Today we’re going to discuss a use for safewords that most people haven’t thought of or considered. We all know how useful they can be during scenes, a way to stop or slow things if something has gone wrong.Read more: Safewords Aren’t Just for Scenes
Saying ‘Red’ (or whatever you choose) is a way to let the Dom know that there is a problem, in a way that won’t be mistaken for part of the play. It removes the ambiguity.
One reason safewords were created was because many submissives/bottoms/brats like to get into a headspace during play that allows them to struggle a bit. Saying ‘No, no, stop!’ doesn’t actually mean they want you to stop. There needed to be a way to make it instantly clear that it was a real protest, not dramatics as part of the scene.
It’s also important that when people see a scene, they know that the person being spanked/whipped/hurt has an escape route. The fact that they aren’t using it means everything is consensual and okay. So, in some ways the safeword is also there to reassure the community also.
It’s a tool, one of many, that make the scene a safer place. Can you play without one? Sure, lots of people do, but it does mean you have to be more careful. The Top needs to pay closer attention and even with that you need to remember you are adding additional risk.
It’s never a good idea for people who are new to the scene or playing with a new partner—but we’ve discussed these things before.
But what about using safewords outside of a BDSM scene. They can be useful during sex, of course, and I think a lot of people have already figured that out. There are times when sex actually borders on BDSM or includes it, so some people make the jump naturally to include them.
If you haven’t… you might want to consider it because it’s easy to make mistakes and misunderstand things during sex too. And the rougher the sex the more danger there is of making a mistake.
But … that’s not our focus today either.
Today we’re going to discuss emotional safewords. We’re going to talk about using safewords during intense or difficult conversations.
Stop for a minute and consider this.
Not all pain is physical. Words can be hard to hear, and hard to say. Every relationship will eventually need to have a difficult, painful, conversation.
Romantic partners, and D/s partners especially will hit these places. When you’re sharing intense emotions with people, criticism can feel like an attack. Requests to change or do things differently may seem like you’re being told you’re not good enough.
Whether you’re romantic partners, Dom/sub, or both, there will come a time when a conversation twists into something painful, and maybe even harmful to both of you. What is a safeword for, if not to stop you from getting harmed?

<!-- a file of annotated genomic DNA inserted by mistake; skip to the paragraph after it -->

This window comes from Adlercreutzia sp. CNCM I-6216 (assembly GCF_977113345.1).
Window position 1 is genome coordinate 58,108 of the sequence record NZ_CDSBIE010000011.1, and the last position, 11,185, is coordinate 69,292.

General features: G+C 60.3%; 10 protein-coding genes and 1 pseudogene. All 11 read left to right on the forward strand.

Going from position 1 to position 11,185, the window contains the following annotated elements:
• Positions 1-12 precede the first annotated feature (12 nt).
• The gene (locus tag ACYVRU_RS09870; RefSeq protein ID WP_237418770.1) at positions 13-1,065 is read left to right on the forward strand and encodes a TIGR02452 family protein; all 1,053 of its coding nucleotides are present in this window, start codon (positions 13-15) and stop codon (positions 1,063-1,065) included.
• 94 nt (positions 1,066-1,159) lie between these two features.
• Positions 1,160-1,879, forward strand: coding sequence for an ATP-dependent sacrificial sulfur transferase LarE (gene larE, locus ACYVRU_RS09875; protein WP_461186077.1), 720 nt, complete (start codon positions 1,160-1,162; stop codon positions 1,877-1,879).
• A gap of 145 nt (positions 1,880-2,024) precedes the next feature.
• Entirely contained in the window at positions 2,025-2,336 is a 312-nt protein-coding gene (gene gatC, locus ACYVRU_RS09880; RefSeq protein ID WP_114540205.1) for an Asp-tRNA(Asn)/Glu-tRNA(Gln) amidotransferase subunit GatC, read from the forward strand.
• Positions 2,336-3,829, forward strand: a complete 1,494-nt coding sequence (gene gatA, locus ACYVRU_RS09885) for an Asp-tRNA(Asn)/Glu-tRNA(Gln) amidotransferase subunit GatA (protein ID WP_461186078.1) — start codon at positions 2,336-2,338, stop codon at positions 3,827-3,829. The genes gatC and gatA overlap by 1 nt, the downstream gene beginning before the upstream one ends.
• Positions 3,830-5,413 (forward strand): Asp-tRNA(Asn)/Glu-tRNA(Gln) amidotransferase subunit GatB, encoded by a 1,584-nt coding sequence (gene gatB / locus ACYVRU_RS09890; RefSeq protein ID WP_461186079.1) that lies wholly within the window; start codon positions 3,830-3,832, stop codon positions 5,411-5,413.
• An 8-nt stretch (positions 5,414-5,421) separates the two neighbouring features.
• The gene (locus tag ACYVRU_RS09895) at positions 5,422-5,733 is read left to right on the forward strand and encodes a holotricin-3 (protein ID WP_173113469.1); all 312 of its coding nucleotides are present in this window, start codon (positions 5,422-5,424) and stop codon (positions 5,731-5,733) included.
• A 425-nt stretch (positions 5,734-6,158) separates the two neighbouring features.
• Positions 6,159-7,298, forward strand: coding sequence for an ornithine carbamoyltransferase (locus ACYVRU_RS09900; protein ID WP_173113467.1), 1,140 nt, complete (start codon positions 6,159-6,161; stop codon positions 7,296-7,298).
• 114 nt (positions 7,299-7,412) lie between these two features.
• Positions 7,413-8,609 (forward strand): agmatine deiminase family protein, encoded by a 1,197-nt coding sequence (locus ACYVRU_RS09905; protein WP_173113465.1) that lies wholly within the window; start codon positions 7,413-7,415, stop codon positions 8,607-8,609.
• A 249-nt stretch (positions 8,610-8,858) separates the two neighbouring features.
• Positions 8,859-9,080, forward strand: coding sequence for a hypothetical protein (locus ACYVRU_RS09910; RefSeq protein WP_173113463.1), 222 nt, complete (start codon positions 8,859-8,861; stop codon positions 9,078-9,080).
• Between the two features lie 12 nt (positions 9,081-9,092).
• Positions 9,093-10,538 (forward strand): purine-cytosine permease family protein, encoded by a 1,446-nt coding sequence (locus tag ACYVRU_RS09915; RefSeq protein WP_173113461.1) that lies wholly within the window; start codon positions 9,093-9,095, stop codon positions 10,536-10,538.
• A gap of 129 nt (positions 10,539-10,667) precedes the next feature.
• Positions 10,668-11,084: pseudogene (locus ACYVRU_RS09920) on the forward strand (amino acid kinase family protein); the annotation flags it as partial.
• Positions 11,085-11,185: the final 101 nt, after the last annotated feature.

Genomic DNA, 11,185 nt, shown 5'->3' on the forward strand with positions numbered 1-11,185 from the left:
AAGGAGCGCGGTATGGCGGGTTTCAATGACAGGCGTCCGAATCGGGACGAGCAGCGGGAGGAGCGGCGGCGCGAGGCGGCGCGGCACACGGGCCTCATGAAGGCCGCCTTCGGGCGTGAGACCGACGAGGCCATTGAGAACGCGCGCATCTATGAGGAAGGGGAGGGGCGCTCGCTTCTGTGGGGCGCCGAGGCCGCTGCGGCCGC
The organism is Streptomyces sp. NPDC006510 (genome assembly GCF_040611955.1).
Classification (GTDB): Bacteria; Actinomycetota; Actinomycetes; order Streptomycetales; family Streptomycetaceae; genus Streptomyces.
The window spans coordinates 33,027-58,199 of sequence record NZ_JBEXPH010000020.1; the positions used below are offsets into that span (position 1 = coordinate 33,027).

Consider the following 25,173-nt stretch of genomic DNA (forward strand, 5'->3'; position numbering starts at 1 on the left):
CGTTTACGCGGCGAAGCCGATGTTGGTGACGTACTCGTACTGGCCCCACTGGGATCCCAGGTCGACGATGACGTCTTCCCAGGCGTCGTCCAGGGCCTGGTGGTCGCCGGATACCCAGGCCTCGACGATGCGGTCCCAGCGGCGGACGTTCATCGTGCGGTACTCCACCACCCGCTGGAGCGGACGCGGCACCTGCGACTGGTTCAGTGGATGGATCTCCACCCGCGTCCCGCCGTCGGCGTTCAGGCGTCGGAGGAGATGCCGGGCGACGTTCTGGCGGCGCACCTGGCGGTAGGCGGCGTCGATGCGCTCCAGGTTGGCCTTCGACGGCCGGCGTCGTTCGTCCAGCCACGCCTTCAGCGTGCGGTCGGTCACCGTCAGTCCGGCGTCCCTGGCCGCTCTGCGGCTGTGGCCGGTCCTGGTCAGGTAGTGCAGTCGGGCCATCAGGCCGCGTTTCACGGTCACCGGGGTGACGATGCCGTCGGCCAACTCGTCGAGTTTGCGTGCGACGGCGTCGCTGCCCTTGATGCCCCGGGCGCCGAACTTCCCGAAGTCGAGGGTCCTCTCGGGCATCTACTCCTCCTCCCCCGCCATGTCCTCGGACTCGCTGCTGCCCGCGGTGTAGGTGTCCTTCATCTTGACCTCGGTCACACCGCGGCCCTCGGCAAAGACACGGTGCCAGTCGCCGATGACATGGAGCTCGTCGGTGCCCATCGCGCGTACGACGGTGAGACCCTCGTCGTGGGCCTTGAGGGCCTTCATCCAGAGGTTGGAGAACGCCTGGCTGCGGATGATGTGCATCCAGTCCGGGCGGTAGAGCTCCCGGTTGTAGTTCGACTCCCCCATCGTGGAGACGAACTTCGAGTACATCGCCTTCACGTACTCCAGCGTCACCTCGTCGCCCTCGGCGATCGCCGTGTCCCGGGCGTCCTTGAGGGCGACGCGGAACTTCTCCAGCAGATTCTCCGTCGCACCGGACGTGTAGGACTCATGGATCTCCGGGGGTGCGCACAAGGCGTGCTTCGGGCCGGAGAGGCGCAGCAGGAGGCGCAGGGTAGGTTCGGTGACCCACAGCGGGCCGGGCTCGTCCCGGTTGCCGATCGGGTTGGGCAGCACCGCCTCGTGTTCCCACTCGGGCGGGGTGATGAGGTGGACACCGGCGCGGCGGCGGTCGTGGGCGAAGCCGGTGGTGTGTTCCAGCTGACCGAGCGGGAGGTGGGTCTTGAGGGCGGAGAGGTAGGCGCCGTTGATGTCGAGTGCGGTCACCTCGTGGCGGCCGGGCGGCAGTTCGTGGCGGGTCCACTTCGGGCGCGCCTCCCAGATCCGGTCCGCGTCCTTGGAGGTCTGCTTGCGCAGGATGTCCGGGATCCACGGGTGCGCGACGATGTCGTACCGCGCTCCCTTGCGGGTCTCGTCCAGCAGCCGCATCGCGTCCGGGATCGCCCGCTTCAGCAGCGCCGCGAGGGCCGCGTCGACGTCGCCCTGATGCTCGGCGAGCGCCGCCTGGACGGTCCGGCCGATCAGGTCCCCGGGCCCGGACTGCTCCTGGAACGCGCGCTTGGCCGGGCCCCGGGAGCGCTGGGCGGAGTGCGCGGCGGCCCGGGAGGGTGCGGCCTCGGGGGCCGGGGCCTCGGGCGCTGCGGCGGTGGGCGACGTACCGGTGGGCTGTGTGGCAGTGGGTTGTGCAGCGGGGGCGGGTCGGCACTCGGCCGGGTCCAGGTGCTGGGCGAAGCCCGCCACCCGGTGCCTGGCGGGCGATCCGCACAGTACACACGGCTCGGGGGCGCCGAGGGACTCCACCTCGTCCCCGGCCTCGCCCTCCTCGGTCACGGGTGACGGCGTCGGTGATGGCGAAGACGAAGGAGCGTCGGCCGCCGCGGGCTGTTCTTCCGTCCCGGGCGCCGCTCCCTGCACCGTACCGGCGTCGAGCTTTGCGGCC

And I want to make it clear that even if we’re talking about a D/s dynamic, the safeword shouldn’t just be for the submissive/bottom. Tops/Doms can be hurt by words too. Tempers get heated. Words fly out of your mouth without thought on both sides.
If you know you’re going to have a difficult conversation, or you can feel a regular conversation starting to turn… stop. Suggest using safewords. Simple yellow and red stoplight colors would probably be best. Especially if your partner isn’t kinky and isn’t totally used to safewords.
I think we’re at a point now where most people know what they are, even if they’ve never used them. So you shouldn’t have to explain how they work. But it might be a shock to consider using them for a conversation.
But think about it like this… wouldn’t difficult discussions be easier if you knew when you were triggering your partner, upsetting your partner, or even hurting your partner? Do we get anything accomplished when we’re both hurt and angry?
No, because once you reach that point people shut down. They stop listening. They can’t take in what you’re saying logically, once emotions are engaged.
Let me give you a quick example:
Donna notices that things have been left undone for the fourth day in a row and decides it’s time to address it with her sub. “Katie, I’m really angry with you. I feel like you’ve done nothing but ignore me and your rules all week. I’ve given you lists every day and half of it isn’t even done. Are you even trying?”